A Case against "Intelligent Design"
"Proponents of intelligent design, with great gnashing of teeth and colorful language, have created a great deal of smoke," Steven B. Case explains [Link broken] in the Kansas City Star (September 12, 2006). Case, who is a research assistant professor at the University of Kansas and assistant director of its Center for Science Education, is in a good position to know: as the co-chair of the state science standards writing committee, he was at the center of the furor over the standards caused by a creationist majority on the state board of education. In November 2005, the board voted to adopt a set of state science standards that was rewritten, under the guidance of local "intelligent design" activists, to impugn the scientific status of evolution. Owing to the defeat of two creationist candidates in the August 2006 primary election, however, supporters of the integrity of evolution education are expected to form the majority on the state board of education, no matter who prevails in the November 2006 general election.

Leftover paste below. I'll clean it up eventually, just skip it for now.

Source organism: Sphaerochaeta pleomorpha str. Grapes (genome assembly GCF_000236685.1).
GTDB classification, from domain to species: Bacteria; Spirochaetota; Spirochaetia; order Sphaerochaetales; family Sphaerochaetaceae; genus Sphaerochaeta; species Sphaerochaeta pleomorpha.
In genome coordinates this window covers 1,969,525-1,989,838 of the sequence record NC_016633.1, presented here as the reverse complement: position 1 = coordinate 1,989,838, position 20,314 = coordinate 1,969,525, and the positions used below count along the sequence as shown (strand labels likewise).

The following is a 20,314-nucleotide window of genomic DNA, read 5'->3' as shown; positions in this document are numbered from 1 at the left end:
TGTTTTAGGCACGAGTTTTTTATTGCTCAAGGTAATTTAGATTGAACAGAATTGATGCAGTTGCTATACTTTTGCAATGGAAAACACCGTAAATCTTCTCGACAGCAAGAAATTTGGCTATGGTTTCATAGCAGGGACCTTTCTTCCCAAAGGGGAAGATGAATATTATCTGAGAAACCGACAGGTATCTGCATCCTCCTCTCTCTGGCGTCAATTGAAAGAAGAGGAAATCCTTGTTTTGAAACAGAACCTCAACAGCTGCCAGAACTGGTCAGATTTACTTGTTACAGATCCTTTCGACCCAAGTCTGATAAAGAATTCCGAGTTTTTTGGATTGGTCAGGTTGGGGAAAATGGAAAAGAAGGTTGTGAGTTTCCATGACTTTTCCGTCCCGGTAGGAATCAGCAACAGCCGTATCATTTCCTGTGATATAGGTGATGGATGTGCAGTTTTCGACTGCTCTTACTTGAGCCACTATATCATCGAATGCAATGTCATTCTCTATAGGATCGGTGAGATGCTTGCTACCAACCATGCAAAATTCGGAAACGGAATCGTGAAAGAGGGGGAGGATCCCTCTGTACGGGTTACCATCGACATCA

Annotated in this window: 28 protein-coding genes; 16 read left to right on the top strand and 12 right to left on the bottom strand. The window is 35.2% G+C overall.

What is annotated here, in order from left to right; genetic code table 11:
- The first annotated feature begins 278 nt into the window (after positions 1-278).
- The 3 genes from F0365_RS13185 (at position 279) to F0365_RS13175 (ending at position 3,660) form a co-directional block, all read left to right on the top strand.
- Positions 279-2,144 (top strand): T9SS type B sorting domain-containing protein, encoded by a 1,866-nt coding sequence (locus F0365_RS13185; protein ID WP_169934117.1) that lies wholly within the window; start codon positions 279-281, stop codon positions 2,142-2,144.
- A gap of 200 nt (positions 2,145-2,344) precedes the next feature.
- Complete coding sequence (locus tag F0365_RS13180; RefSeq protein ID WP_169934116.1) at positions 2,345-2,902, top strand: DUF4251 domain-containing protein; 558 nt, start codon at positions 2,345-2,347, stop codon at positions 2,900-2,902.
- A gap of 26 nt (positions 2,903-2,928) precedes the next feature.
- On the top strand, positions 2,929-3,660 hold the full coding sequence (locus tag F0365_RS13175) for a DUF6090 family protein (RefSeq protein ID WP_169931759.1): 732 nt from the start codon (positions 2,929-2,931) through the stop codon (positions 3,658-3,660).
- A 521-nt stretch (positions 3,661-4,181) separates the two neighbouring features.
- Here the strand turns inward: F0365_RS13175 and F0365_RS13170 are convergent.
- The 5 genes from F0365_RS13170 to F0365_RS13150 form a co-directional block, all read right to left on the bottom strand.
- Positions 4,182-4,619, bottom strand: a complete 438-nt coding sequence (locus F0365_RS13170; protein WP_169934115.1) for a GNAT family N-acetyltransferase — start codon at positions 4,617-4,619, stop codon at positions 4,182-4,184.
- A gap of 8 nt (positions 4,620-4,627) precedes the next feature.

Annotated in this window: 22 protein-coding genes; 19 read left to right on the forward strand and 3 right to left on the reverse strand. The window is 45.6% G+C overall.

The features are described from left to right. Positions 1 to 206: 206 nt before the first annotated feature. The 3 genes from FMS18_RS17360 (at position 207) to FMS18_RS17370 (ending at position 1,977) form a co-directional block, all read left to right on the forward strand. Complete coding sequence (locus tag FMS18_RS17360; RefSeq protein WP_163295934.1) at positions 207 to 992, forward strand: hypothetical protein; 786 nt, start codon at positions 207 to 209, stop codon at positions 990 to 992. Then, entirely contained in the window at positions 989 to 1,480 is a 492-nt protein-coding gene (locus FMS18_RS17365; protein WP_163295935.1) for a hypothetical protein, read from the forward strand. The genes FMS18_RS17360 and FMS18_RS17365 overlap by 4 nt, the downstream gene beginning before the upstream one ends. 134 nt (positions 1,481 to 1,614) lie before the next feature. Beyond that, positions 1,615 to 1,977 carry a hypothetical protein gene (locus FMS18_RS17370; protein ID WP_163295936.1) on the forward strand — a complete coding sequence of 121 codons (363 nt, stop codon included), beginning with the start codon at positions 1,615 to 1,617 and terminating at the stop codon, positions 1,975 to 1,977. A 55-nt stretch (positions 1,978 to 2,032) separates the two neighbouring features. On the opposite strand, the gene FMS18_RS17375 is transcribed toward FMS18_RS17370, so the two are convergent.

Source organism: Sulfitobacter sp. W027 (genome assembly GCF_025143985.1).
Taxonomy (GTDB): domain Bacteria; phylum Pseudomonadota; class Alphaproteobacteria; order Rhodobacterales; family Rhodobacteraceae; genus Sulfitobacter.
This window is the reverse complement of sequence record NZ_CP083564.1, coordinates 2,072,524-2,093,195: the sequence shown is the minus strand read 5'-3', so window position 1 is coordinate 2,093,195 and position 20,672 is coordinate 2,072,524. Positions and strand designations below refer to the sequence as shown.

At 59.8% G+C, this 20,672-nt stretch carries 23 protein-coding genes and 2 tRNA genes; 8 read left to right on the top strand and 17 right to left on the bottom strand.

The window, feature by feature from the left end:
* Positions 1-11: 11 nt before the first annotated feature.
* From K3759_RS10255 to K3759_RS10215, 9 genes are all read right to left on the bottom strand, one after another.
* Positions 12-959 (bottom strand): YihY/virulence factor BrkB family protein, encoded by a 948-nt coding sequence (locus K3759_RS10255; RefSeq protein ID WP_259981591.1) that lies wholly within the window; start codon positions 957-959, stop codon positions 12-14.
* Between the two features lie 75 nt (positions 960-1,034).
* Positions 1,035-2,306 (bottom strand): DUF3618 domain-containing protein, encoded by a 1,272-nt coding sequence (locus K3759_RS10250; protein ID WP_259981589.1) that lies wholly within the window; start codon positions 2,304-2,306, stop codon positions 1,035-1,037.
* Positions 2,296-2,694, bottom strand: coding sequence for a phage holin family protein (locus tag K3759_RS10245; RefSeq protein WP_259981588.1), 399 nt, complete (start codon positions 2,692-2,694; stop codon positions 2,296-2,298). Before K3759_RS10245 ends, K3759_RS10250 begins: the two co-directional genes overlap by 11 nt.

In his column, Case notes that despite the smoke emitted from the "intelligent design" movement, "One thing is clear: The scientific community has not embraced the explanation of design because it is quite clear that on the basis of the evidence, it is just wrong." More important, he adds, is the fact that "the smoke is hiding an attack on the religious faith and beliefs of many people. Framed as 'science' and using pseudoscientific language, teaching intelligent design camouflages an ugly underlying theology," arguing, "Intelligent design attempts to describe God in the very limited language of science, putting the understanding of God into a very small box. For most people of faith, God is far bigger then this very small box. Intelligent design proponents call those who believe in God and still find science a compelling explanation of the natural world, 'worse than atheists.' The manufactured choice of God or evolution advances an intolerant, anti-intellectual and very narrow religious view that is clearly not the position of most people of faith."